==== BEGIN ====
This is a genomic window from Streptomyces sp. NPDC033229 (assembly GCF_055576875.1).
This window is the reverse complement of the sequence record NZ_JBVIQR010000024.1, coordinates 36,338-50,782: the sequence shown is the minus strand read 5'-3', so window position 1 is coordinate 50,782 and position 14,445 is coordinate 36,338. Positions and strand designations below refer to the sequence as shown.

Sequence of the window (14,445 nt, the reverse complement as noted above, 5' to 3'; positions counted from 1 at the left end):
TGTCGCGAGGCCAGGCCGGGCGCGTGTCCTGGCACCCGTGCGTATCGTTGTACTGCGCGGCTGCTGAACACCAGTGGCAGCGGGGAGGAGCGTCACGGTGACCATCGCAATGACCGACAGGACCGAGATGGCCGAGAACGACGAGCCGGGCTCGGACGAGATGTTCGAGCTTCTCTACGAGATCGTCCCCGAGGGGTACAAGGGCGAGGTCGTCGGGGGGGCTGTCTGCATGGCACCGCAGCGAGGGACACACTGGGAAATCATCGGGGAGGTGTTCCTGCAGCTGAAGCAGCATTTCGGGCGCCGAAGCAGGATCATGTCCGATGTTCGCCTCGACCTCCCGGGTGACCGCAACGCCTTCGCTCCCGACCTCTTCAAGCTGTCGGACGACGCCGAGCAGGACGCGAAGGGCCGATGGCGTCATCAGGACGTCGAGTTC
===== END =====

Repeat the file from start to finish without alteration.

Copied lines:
This is a genomic window from Streptomyces sp. NPDC033229 (assembly GCF_055576875.1).
This window is the reverse complement of the sequence record NZ_JBVIQR010000024.1, coordinates 36,338-50,782: the sequence shown is the minus strand read 5'-3', so window position 1 is coordinate 50,782 and position 14,445 is coordinate 36,338. Positions and strand designations below refer to the sequence as shown.

Sequence of the window (14,445 nt, the reverse complement as noted above, 5' to 3'; positions counted from 1 at the left end):
TGTCGCGAGGCCAGGCCGGGCGCGTGTCCTGGCACCCGTGCGTATCGTTGTACTGCGCGGCTGCTGAACACCAGTGGCAGCGGGGAGGAGCGTCACGGTGACCATCGCAATGACCGACAGGACCGAGATGGCCGAGAACGACGAGCCGGGCTCGGACGAGATGTTCGAGCTTCTCTACGAGATCGTCCCCGAGGGGTACAAGGGCGAGGTCGTCGGGGGGGCTGTCTGCATGGCACCGCAGCGAGGGACACACTGGGAAATCATCGGGGAGGTGTTCCTGCAGCTGAAGCAGCATTTCGGGCGCCGAAGCAGGATCATGTCCGATGTTCGCCTCGACCTCCCGGGTGACCGCAACGCCTTCGCTCCCGACCTCTTCAAGCTGTCGGACGACGCCGAGCAGGACGCGAAGGGCCGATGGCGTCATCAGGACGTCGAGTTC